WALTON, Dr. Charles A.|
Charles Anthony Walton was born on April 3, 1926, in Auburn, Alabama and passed away on July 31, 2014, in Titus, Alabama. He is survived by his wife of 68 years, Joyce, and his two sons, Charles, Jr. and Kendall Walton.
Dr. Walton contributed substantially to the growth and development of the role of pharmacists in providing patients and physicians with drug information, and aiding in monitoring patient's drug therapy as an advanced mode of pharmacy practice in the United States. He also advocated for pharmacists joining physicians and nurses as a member of the health care team to enhance patient outcomes. Among his most important contributions were establishing the first drug information center, incorporating a series of courses in rational drug therapy into the pharmacy curriculum, and advocating rigorous and sustained clinical training and interprofessional education as a requirement for the Doctor of Pharmacy degree. He was a pioneer in advancing pharmacy education and pharmacy practice.
Walton received his B.S. degree in pharmacy from Auburn University in 1949 and his Ph.D. in pharmacology from Purdue University in 1956. Later, he joined the faculty at the University of Kentucky where he served for 22 years. While at Kentucky, he helped set up the doctor of pharmacy program and a postgraduate pharmacy residency that provided a strong clinical background in rational drug therapy. In 1973, Dr. Walton was appointed as associate dean for clinical programs at The University of Texas College of Pharmacy and was charged with developing a joint post-baccalaureate doctor of pharmacy degree program with the University of Texas and the UT Health Science Center in San Antonio. The three-year doctoral program was initially based in San Antonio and included one year of interprofessional education with medical students and two years of intensive clinical training in multiple-patient care settings.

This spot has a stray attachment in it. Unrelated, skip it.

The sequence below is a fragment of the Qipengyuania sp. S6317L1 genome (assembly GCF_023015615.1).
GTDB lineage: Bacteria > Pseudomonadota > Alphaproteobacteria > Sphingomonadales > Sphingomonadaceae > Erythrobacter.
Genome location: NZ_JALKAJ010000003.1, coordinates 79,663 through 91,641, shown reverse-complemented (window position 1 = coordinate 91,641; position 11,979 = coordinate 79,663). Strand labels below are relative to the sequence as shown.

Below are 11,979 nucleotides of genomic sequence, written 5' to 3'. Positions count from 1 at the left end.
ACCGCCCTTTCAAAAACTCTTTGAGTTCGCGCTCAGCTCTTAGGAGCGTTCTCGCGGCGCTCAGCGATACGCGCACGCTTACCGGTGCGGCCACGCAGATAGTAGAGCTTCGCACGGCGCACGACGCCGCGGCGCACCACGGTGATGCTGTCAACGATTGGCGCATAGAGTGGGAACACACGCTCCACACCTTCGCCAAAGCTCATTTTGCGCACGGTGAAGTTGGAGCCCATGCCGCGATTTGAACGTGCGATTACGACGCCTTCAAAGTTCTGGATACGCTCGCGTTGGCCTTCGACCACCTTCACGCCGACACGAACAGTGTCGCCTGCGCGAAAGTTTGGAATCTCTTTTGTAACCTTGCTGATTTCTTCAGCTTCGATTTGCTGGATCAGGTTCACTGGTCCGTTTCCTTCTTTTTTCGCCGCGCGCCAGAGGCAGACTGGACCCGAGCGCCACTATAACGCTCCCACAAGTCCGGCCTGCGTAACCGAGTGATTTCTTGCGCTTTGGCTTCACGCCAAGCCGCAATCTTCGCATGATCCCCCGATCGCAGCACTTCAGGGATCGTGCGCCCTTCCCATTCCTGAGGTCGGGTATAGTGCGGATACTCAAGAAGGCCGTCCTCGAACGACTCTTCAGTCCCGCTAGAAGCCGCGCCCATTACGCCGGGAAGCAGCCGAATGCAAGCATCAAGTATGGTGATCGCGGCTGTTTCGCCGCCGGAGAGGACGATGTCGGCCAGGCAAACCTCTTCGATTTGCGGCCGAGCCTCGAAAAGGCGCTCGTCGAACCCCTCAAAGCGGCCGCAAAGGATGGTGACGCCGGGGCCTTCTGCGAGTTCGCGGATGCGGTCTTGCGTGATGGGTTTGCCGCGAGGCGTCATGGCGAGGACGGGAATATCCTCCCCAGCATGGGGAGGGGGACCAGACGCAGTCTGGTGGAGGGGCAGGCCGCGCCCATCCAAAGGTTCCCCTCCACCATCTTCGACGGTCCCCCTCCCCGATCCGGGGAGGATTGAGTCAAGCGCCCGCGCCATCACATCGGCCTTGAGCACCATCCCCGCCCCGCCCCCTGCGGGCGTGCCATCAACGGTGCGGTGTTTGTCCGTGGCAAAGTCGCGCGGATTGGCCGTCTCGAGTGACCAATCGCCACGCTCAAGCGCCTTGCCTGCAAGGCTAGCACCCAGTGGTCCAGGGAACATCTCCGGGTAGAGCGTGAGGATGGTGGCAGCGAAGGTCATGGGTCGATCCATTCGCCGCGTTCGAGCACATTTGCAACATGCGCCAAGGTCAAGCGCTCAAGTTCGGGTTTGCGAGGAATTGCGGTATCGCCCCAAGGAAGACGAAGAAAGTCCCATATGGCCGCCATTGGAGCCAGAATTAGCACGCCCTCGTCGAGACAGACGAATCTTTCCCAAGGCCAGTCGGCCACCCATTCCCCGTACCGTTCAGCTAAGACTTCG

During his 42-year academic career, Dr. Walton received numerous teaching and service awards including the American Association of Colleges of Pharmacy's Distinguished Teaching Award in 1987, the American College of Clinical Pharmacy (ACCP) Service Award in 1984, and the ACCP Paul Parker Medal for outstanding contributions to the advancement of clinical pharmacy as an academic and health professional discipline in 2006. He was one of the founding fathers of ACCP.
In addition to his outstanding academic career, Dr. Walton will always be remembered for his excellent story telling skills, his tremendous humor, and his incredible wit. He gave numerous talks throughout the country creating both intellectual stimulation and lots of laughter. Charles Walton was regarded as the "Mark Twain of pharmacy education". He now has the joy of entertaining angels.
Published in Austin American-Statesman from Aug. 7 to Aug. 8, 2014